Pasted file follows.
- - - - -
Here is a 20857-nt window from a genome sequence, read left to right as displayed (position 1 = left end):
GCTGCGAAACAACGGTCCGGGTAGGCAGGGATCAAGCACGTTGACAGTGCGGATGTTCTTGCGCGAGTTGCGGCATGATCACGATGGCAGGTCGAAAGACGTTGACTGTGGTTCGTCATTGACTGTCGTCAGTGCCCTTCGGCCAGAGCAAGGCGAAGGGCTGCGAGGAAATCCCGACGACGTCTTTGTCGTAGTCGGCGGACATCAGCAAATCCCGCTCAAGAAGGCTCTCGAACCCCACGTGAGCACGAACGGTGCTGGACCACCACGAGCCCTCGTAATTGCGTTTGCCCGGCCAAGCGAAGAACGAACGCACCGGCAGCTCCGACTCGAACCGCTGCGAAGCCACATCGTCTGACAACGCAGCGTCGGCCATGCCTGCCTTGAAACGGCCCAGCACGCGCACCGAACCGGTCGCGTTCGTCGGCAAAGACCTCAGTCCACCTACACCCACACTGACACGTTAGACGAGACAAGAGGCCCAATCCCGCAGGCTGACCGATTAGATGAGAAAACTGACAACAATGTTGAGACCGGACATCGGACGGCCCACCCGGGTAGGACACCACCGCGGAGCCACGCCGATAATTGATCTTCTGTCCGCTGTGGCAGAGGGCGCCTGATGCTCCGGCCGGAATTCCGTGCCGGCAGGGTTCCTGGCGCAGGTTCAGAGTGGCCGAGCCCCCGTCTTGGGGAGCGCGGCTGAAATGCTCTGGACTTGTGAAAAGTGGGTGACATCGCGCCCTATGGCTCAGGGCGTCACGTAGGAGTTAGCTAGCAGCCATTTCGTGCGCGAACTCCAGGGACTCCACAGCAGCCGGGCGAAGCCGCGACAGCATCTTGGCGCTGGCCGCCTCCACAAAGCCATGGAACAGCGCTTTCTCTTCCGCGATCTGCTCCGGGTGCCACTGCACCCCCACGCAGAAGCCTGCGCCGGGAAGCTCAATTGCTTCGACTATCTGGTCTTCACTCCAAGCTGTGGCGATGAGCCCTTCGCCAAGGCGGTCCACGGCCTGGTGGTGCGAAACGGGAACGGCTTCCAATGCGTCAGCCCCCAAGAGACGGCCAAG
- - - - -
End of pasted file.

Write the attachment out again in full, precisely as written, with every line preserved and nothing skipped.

Here is a 20857-nt window from a genome sequence, read left to right as displayed (position 1 = left end):
GCTGCGAAACAACGGTCCGGGTAGGCAGGGATCAAGCACGTTGACAGTGCGGATGTTCTTGCGCGAGTTGCGGCATGATCACGATGGCAGGTCGAAAGACGTTGACTGTGGTTCGTCATTGACTGTCGTCAGTGCCCTTCGGCCAGAGCAAGGCGAAGGGCTGCGAGGAAATCCCGACGACGTCTTTGTCGTAGTCGGCGGACATCAGCAAATCCCGCTCAAGAAGGCTCTCGAACCCCACGTGAGCACGAACGGTGCTGGACCACCACGAGCCCTCGTAATTGCGTTTGCCCGGCCAAGCGAAGAACGAACGCACCGGCAGCTCCGACTCGAACCGCTGCGAAGCCACATCGTCTGACAACGCAGCGTCGGCCATGCCTGCCTTGAAACGGCCCAGCACGCGCACCGAACCGGTCGCGTTCGTCGGCAAAGACCTCAGTCCACCTACACCCACACTGACACGTTAGACGAGACAAGAGGCCCAATCCCGCAGGCTGACCGATTAGATGAGAAAACTGACAACAATGTTGAGACCGGACATCGGACGGCCCACCCGGGTAGGACACCACCGCGGAGCCACGCCGATAATTGATCTTCTGTCCGCTGTGGCAGAGGGCGCCTGATGCTCCGGCCGGAATTCCGTGCCGGCAGGGTTCCTGGCGCAGGTTCAGAGTGGCCGAGCCCCCGTCTTGGGGAGCGCGGCTGAAATGCTCTGGACTTGTGAAAAGTGGGTGACATCGCGCCCTATGGCTCAGGGCGTCACGTAGGAGTTAGCTAGCAGCCATTTCGTGCGCGAACTCCAGGGACTCCACAGCAGCCGGGCGAAGCCGCGACAGCATCTTGGCGCTGGCCGCCTCCACAAAGCCATGGAACAGCGCTTTCTCTTCCGCGATCTGCTCCGGGTGCCACTGCACCCCCACGCAGAAGCCTGCGCCGGGAAGCTCAATTGCTTCGACTATCTGGTCTTCACTCCAAGCTGTGGCGATGAGCCCTTCGCCAAGGCGGTCCACGGCCTGGTGGTGCGAAACGGGAACGGCTTCCAATGCGTCAGCCCCCAAGAGACGGCCAAG